Mile End Delicatessen

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  • Sandwich shops
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Photograph: Virginia Rollison

Smoked-meat sandwich at Mile End Sandwich

Photograph: Virginia Rollison

Breakfast Burger at Mile End Sandwich

Photograph: Virginia Rollison

Beef on Weck at Mile End Sandwich

Photograph: Virginia Rollison

Poutine at Mile End Sandwich

Photograph: Virginia Rollison

Pickled vegetables at Mile End Sandwich

Photograph: Virginia Rollison

Mile End Sandwich

Photograph: Virginia Rollison

Mile End Sandwich

Photograph: Virginia Rollison

Mile End Sandwich

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The sandwich shop has never had it quite so good in New York. The field is crowded with purists and renegades, with star chefs and career-changing amateurs, all devoting themselves to making food fast, cheap and, most importantly, portable—so many new hoagies, cheese steaks, tortas, banh mi and stuffed Chinese buns.

Mile End Sandwich, which opened recently near the Bowery on Bond Street, follows the same lofty path paved by ’wichcraft, Saltie and No. 7 Sub, to name just a few of its epicurean forebears.

The neon-bright quick-serve operation expands a sandwich program that’s already among the city’s most cultish, building on the opening menu from the first Mile End, across the river on Hoyt Street. The place launched in 2009 as a Montreal-style deli serving smoked-meat sandwiches and Canadian bagels, before adding more ambitious haute juif cuisine.

At their new sandwich-centric spin-off, Noah Bernamoff and wife-partner Rae Cohen offer the classics still served at the original restaurant—the same succulent hand-cut Montreal smoked meat on Orwasher’s rye, the same malty bagels (once trucked in from up north, now baked in-house) piled high with glistening lox. But that’s just where it starts.

The repertoire here, not constrained by geographic allegiance, looks way past Quebec. There’s a fine turkey sandwich—the Grandpa—featuring French and Yiddish accents, with turkey rillettes, smoked white meat, brown mustard and rye. A Middle Eastern number combines fried eggplant, grilled halloumi, sweet roasted peppers and warm flaky flatbread into a vegetarian sandwich that’s complex and robust. Pickled veal tongue on pumpernickel tastes of the Lower East Side, amped up with caramelized onion and sweet raisin jam. And even a Buffalo expat would fall for Mile End’s Roast Beef on Weck—a sandwich that’s like religion in western New York—served here with shaved Wagyu, showered in fresh horseradish, on a properly salt-crusted caraway roll.

Chefly attention to detail permeates every baroque creation, delicious upgrades on old-fashioned combos. The most indulgent handful—and messiest, certainly—turns a veal sausage patty, apple butter, fried egg and house-baked English muffin into a superdeluxe McMuffin of sorts (a “breakfast burger” available anytime). The inspiration is lowbrow, the execution anything but.

The nods to junky fast food are rare, though, at Mile End Sandwich—gravy drenched poutine is about as guilty as it gets.


Eat this: Smoked-meat sandwich, Beef on Weck, bagel and lox, breakfast burger, tongue sandwich, poutine

Drink this: The sandwich shop serves only nonalcoholic beverages, including Virgil’s cream soda and a not-too-sweet, tart and refreshing house-made preserved-lemon soda.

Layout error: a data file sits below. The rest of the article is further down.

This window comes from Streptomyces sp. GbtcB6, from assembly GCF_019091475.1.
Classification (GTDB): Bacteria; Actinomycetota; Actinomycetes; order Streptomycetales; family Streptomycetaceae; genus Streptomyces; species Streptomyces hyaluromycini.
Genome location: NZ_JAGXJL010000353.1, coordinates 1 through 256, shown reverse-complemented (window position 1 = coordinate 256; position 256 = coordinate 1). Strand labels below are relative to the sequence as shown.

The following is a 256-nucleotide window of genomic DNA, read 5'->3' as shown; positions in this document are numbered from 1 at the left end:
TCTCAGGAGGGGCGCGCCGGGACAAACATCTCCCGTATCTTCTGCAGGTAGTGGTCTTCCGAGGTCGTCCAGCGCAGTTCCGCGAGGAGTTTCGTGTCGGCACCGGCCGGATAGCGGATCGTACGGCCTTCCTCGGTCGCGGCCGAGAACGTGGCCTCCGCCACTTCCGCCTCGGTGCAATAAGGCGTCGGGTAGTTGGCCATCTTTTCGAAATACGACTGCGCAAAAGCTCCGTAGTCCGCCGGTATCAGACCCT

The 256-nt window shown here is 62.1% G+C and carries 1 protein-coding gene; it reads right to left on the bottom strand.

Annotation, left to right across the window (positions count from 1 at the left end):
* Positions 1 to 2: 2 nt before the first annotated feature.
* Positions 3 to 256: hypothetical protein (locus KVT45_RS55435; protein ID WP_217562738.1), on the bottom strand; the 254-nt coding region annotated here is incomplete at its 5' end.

Sit here: Tall stools ring a communal table that runs down the middle of the restaurant. Those are the only seats.

Conversation piece: The Mile End Cookbook, featuring 100 recipes (including step-by-step directions for making Montreal-style smoked meat at home), has just been released.

By Jay Cheshes

Venue name: Mile End Delicatessen
Address: 53 Bond St
New York
Cross street: between Bowery and Lafayette St
Opening hours: Daily 8am–midnight
Transport: Subway: B, D, F, M to Broadway–Lafayette St; N, R to Prince St
Price: Average sandwich: $10. AmEx, Disc, MC, V
Do you own this business?

Average User Rating

3.5 / 5

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lily r

Mile End is definitely worth checking out... once. The restaurant is very small and aesthetically bare boned. I'm not sure how popular it is either, but it was fairly dead at 8pm on a Thursday night - not exactly a cool kids vibe, which is odd to find on Bond Street, which is pretty hip. However, there are some highlights on the menu worth visiting for, and the staff is super friendly and attentive; they made us feel very welcome. 

The smoked meat burger is amazing - incredibly flavorful and a unique taste to any burger I've had before. We decided to add on the poutine, which was delicious as well. We also started with the chicken liver to share, which is a very generous serving in a pate style. The pumpernickel bread that comes with it is some of the best I've had in a while. Definitely worth a trip to try these menu items, but because of the lacking atmosphere, I'm not sure I'd visit again. 

Grace I Chen

Smoked meat on top of poutine. What more could a girl ask for? My husband and I frequent Mile End Deli, and I’ve liked everything we’ve ordered. The portions are big, and everything is very flavorful. Not in the mood for meat? The fish and vegetarian options are also delicious. My favorite small bites include the latkes and pickles (which are extra mouth-puckering sour). If you’re visiting for breakfast/brunch, try to Appetizing Platter for Two which comes with a delicious assortment of food to pair with Black Seed Bagels. You get some extra Tip: If you’re ordering the smoked-meat sandwich, make sure you ask for 50/50 mix of meat. That way you ensure you’re getting enough fatty pieces of meat.